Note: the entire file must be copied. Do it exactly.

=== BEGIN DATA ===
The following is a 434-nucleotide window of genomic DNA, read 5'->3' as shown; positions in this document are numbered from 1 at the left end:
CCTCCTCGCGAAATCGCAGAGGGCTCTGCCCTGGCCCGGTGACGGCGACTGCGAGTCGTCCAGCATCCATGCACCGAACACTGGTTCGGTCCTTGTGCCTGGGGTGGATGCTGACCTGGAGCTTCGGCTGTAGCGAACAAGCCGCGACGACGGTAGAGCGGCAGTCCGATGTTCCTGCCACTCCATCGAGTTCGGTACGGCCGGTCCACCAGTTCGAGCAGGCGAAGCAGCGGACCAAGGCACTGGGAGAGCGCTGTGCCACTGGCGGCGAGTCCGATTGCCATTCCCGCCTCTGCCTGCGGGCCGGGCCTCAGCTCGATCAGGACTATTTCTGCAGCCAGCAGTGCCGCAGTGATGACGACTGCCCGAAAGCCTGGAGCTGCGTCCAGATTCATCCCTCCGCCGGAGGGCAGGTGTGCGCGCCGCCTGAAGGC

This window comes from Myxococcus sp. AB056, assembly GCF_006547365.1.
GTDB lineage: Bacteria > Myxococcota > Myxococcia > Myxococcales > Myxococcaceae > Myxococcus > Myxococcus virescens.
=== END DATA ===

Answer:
The following is a 434-nucleotide window of genomic DNA, read 5'->3' as shown; positions in this document are numbered from 1 at the left end:
CCTCCTCGCGAAATCGCAGAGGGCTCTGCCCTGGCCCGGTGACGGCGACTGCGAGTCGTCCAGCATCCATGCACCGAACACTGGTTCGGTCCTTGTGCCTGGGGTGGATGCTGACCTGGAGCTTCGGCTGTAGCGAACAAGCCGCGACGACGGTAGAGCGGCAGTCCGATGTTCCTGCCACTCCATCGAGTTCGGTACGGCCGGTCCACCAGTTCGAGCAGGCGAAGCAGCGGACCAAGGCACTGGGAGAGCGCTGTGCCACTGGCGGCGAGTCCGATTGCCATTCCCGCCTCTGCCTGCGGGCCGGGCCTCAGCTCGATCAGGACTATTTCTGCAGCCAGCAGTGCCGCAGTGATGACGACTGCCCGAAAGCCTGGAGCTGCGTCCAGATTCATCCCTCCGCCGGAGGGCAGGTGTGCGCGCCGCCTGAAGGC

This window comes from Myxococcus sp. AB056, assembly GCF_006547365.1.
GTDB lineage: Bacteria > Myxococcota > Myxococcia > Myxococcales > Myxococcaceae > Myxococcus > Myxococcus virescens.